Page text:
The word is getting out!

UMass Boston Dean of University Libraries Joanne Riley, Boston Police Department Archivist Margaret Sullivan, and dedicated volunteer researchers Maryellen McDonagh and Maureen Egan spoke with Edgar B. Herwick III of WGBH’s Curiosity Desk about the 1919 Boston Police Strike Project.

The segment described the development of the Project, from Sullivan’s discovery of records in a Boston attic to UMass Boston’s development of an online course on doing biographical research. McDonagh and Egan shared their experiences as volunteers with the Project:

“I was especially interested because one of my great uncles was one of the strikers,” said volunteer Maryellen McDonagh, who got so hooked learning about her great uncle she’s now completed nearly 50 profiles. What drives her to keep at it? “The joy of the hunt,” she explained. “I’m determined that I’m going to find that missing piece.”

Another volunteer, Maureen Egan says she’s found the research equal parts illuminating- and moving. “After you’ve known so much about this person — who they were married to, what their kids names were — you start to feel like they’re almost real to you,” she explained.

Earlier this summer, Margaret Sullivan was interviewed about the history of the strike in a Boston Globe article “Chronicling ‘the most significant event’ in the history of Boston police”. Descendants of Boston police officers recounted how their own families understood and experienced the strike.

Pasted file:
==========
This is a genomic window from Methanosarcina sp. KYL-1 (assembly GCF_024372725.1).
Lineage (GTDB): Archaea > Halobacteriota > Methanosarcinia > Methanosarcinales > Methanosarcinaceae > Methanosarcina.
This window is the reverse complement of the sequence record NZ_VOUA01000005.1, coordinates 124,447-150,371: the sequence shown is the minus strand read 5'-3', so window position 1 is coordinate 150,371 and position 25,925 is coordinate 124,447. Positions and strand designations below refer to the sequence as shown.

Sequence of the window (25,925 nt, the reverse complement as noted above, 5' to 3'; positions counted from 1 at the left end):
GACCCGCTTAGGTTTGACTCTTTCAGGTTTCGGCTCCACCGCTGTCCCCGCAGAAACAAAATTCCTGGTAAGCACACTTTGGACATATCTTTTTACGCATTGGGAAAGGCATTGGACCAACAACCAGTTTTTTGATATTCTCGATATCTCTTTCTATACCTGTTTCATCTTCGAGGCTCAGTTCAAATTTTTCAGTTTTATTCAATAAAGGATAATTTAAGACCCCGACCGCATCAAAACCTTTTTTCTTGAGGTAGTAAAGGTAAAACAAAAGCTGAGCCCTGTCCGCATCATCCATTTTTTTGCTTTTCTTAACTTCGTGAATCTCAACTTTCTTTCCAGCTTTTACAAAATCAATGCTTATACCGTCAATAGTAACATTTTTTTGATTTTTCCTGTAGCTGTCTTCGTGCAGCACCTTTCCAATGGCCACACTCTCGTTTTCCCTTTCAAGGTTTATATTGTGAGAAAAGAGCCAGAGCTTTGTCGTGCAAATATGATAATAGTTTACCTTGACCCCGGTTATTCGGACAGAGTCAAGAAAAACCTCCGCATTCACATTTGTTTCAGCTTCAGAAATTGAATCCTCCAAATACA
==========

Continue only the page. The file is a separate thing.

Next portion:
Both media pieces noted that volunteers are still welcome to join in this “crowd-fueled” project to research 1,100+ officers before the strike centennial in September, 2019.

Listen to the full WGBH piece, “How a Team of Citizen Researchers Are Finding New Layers in the Story of the 1919 Boston Police Strike“, or check out “Chronicling ‘the most significant event’ in the history of Boston police” at

Thomas J. Fallon, former Boston police officer, about 7 years after the strike

This photograph of Thomas J. Fallon and the accompanying text were recently shared with the project by his grandson, Christopher Fallon:

Thomas J Fallon around 1926 outside his home at 60 Weld Hill Street, Jamaica Plain, MA.  At the time, I have been told, Thomas Fallon worked as a guard for the MBTA, Boston Elevated.

This photo, and many more, will be included in the biographical encyclopedia that is being created by UMass Boston staff and a small army of volunteers. To get involved, visit the project website.

Audio Interview with Prof. Jim Green


“First Strike By a Public Employees Union”: From Radio Boston’s website: September 9, 1919 marked a major turning point in the American labor movement: the Boston Police went on strike. It was the first ever strike by a public employees union.  [In this Radio Boston broadcast, host Meghna Chakrabarti and Prof. Jim Green] visit two of the most important sites of the 1919 Police Strike: a pub in the South End and the old Armory on Arlington Street, downtown. This is a rebroadcast of a conversation originally aired back in 2011, amid the ongoing battle between Wisconsin Governor Scott Walker and the state’s public employee unions. James Green, beloved professor of history and labor studies at University of Massachusetts Boston, passed away in June 2016, from complications of leukemia. He was 71.